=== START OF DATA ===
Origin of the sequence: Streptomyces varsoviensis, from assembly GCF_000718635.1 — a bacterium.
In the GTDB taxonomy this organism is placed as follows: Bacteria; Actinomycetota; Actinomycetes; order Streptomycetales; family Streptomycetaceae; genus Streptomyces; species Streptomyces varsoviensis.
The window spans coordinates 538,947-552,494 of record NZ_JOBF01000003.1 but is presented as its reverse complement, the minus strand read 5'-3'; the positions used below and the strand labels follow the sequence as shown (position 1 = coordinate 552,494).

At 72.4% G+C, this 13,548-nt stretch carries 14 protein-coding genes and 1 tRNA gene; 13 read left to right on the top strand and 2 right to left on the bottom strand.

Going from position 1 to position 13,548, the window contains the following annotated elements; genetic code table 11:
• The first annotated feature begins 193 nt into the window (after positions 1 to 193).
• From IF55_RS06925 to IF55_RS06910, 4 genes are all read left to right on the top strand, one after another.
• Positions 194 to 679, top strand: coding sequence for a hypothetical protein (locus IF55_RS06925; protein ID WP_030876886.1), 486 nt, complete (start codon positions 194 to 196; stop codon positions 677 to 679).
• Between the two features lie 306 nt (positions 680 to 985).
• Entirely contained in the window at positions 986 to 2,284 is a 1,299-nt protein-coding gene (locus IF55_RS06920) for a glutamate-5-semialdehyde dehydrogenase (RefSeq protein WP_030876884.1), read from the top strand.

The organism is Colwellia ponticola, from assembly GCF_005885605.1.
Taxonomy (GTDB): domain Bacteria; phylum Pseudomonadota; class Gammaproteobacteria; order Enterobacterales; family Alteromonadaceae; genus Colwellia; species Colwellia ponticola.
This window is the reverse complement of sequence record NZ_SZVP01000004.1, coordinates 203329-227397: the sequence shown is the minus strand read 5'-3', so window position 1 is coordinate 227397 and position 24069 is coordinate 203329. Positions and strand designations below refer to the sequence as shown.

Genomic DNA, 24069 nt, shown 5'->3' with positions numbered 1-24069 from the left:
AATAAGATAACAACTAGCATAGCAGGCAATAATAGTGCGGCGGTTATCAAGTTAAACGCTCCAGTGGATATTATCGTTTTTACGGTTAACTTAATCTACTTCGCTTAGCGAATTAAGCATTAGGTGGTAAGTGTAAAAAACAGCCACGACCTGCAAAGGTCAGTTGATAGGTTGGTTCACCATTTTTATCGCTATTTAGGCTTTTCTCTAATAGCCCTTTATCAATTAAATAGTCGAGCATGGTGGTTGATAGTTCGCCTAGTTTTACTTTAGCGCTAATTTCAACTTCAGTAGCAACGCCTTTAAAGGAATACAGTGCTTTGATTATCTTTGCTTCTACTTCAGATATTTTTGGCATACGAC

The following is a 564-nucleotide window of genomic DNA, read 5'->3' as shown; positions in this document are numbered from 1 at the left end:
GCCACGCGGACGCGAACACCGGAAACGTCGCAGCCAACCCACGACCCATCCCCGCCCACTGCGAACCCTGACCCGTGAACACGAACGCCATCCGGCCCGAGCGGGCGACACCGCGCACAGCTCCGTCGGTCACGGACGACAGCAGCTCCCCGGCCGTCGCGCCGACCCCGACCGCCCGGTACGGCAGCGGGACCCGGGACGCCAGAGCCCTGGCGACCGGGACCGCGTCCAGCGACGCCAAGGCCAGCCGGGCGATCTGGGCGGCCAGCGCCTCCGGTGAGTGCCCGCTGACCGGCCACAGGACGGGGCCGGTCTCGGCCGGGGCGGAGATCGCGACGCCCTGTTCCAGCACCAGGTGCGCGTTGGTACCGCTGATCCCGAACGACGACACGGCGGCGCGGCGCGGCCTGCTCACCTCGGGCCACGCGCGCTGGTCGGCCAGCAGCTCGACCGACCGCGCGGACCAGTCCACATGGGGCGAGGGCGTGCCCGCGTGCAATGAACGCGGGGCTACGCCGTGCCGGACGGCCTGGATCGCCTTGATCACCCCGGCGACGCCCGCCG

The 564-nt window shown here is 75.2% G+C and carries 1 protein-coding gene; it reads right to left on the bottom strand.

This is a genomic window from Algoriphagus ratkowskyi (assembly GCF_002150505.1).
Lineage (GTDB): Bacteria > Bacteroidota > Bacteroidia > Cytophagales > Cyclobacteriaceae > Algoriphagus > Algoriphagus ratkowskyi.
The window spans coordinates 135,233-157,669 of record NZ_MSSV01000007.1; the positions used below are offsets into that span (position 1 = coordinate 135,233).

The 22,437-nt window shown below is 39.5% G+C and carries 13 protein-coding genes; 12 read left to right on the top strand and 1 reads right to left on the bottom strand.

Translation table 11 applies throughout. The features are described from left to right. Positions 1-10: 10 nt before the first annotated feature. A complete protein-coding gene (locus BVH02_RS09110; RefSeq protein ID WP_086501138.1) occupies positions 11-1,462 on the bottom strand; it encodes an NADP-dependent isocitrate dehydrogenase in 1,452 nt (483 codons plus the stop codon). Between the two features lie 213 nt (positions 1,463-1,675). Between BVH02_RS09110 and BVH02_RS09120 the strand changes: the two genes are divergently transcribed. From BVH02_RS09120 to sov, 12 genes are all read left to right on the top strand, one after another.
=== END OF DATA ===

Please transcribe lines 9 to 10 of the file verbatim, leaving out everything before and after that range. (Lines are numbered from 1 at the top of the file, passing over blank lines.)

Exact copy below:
• Between the two features lie 306 nt (positions 680 to 985).
• Entirely contained in the window at positions 986 to 2,284 is a 1,299-nt protein-coding gene (locus IF55_RS06920) for a glutamate-5-semialdehyde dehydrogenase (RefSeq protein WP_030876884.1), read from the top strand.